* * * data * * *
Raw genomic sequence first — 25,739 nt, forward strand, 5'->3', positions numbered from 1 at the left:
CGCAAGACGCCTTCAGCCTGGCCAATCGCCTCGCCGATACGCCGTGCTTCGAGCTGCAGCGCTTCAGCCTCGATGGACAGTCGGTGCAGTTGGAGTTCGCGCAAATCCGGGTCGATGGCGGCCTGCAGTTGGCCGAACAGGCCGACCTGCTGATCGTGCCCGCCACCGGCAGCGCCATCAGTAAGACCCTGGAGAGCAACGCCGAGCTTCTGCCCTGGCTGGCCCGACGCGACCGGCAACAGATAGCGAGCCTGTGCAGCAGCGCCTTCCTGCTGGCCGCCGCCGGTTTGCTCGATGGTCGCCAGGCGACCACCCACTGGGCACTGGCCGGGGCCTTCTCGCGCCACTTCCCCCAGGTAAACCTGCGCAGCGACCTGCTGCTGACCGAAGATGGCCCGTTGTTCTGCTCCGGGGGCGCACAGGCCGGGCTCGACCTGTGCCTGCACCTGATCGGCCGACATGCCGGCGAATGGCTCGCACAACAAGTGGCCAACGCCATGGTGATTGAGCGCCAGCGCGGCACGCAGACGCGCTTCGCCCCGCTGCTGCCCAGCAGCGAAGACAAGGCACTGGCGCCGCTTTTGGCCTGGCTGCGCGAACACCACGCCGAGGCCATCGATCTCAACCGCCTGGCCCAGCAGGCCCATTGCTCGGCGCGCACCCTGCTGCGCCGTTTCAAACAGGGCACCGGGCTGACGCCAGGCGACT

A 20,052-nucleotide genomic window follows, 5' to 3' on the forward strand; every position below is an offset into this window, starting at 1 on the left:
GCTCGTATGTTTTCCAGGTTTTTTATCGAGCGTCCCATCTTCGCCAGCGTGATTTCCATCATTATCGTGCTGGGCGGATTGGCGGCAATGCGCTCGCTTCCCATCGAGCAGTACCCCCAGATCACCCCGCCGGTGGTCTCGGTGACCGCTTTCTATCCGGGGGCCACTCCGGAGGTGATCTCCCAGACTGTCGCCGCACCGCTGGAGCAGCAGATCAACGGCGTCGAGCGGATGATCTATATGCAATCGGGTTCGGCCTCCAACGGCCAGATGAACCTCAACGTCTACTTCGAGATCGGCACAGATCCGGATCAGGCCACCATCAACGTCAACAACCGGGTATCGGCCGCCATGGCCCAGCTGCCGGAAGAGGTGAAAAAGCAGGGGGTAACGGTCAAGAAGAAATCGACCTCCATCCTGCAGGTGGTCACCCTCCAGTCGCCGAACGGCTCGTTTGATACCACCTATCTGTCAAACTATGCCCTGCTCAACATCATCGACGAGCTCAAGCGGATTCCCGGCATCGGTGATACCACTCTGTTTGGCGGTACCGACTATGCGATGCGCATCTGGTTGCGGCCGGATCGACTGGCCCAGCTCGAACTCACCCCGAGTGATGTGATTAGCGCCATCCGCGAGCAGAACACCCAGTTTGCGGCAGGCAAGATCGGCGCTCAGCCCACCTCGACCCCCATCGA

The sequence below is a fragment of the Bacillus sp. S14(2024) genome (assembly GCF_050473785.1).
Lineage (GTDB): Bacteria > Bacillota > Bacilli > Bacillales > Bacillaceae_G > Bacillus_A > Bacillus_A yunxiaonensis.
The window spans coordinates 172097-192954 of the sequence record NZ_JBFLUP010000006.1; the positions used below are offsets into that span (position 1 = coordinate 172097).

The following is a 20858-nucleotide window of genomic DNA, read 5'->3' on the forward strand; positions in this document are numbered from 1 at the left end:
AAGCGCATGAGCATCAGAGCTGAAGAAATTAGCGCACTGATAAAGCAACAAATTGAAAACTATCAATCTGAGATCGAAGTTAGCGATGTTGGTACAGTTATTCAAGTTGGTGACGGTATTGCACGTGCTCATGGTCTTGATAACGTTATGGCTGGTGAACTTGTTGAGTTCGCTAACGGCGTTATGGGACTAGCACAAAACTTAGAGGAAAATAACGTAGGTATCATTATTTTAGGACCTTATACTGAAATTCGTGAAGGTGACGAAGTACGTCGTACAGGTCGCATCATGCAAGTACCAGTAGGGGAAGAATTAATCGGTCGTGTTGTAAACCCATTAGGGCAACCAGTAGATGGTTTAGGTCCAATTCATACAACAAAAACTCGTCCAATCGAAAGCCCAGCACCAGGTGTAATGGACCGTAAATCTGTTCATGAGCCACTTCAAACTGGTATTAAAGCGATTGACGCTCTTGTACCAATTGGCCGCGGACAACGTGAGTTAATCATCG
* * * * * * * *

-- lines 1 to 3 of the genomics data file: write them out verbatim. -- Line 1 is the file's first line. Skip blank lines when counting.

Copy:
Raw genomic sequence first — 25,739 nt, forward strand, 5'->3', positions numbered from 1 at the left:
CGCAAGACGCCTTCAGCCTGGCCAATCGCCTCGCCGATACGCCGTGCTTCGAGCTGCAGCGCTTCAGCCTCGATGGACAGTCGGTGCAGTTGGAGTTCGCGCAAATCCGGGTCGATGGCGGCCTGCAGTTGGCCGAACAGGCCGACCTGCTGATCGTGCCCGCCACCGGCAGCGCCATCAGTAAGACCCTGGAGAGCAACGCCGAGCTTCTGCCCTGGCTGGCCCGACGCGACCGGCAACAGATAGCGAGCCTGTGCAGCAGCGCCTTCCTGCTGGCCGCCGCCGGTTTGCTCGATGGTCGCCAGGCGACCACCCACTGGGCACTGGCCGGGGCCTTCTCGCGCCACTTCCCCCAGGTAAACCTGCGCAGCGACCTGCTGCTGACCGAAGATGGCCCGTTGTTCTGCTCCGGGGGCGCACAGGCCGGGCTCGACCTGTGCCTGCACCTGATCGGCCGACATGCCGGCGAATGGCTCGCACAACAAGTGGCCAACGCCATGGTGATTGAGCGCCAGCGCGGCACGCAGACGCGCTTCGCCCCGCTGCTGCCCAGCAGCGAAGACAAGGCACTGGCGCCGCTTTTGGCCTGGCTGCGCGAACACCACGCCGAGGCCATCGATCTCAACCGCCTGGCCCAGCAGGCCCATTGCTCGGCGCGCACCCTGCTGCGCCGTTTCAAACAGGGCACCGGGCTGACGCCAGGCGACT

A 20,052-nucleotide genomic window follows, 5' to 3' on the forward strand; every position below is an offset into this window, starting at 1 on the left: